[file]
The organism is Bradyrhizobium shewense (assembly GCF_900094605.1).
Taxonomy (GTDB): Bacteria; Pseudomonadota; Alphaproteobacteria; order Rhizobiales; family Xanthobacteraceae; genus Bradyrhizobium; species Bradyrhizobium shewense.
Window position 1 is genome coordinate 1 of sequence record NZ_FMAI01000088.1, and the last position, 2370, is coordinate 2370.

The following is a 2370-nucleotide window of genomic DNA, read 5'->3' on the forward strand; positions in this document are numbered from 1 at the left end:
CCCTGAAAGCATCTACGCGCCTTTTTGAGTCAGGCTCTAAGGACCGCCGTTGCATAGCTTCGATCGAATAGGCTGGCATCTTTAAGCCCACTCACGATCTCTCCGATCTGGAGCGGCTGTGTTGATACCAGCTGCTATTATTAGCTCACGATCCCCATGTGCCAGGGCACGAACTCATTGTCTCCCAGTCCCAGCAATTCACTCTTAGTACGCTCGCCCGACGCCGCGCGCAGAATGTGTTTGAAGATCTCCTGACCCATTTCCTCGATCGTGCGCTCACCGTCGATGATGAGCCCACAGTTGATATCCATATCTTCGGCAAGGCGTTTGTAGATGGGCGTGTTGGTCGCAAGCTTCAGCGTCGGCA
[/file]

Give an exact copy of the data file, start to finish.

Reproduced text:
The organism is Bradyrhizobium shewense (assembly GCF_900094605.1).
Taxonomy (GTDB): Bacteria; Pseudomonadota; Alphaproteobacteria; order Rhizobiales; family Xanthobacteraceae; genus Bradyrhizobium; species Bradyrhizobium shewense.
Window position 1 is genome coordinate 1 of sequence record NZ_FMAI01000088.1, and the last position, 2370, is coordinate 2370.

The following is a 2370-nucleotide window of genomic DNA, read 5'->3' on the forward strand; positions in this document are numbered from 1 at the left end:
CCCTGAAAGCATCTACGCGCCTTTTTGAGTCAGGCTCTAAGGACCGCCGTTGCATAGCTTCGATCGAATAGGCTGGCATCTTTAAGCCCACTCACGATCTCTCCGATCTGGAGCGGCTGTGTTGATACCAGCTGCTATTATTAGCTCACGATCCCCATGTGCCAGGGCACGAACTCATTGTCTCCCAGTCCCAGCAATTCACTCTTAGTACGCTCGCCCGACGCCGCGCGCAGAATGTGTTTGAAGATCTCCTGACCCATTTCCTCGATCGTGCGCTCACCGTCGATGATGAGCCCACAGTTGATATCCATATCTTCGGCAAGGCGTTTGTAGATGGGCGTGTTGGTCGCAAGCTTCAGCGTCGGCA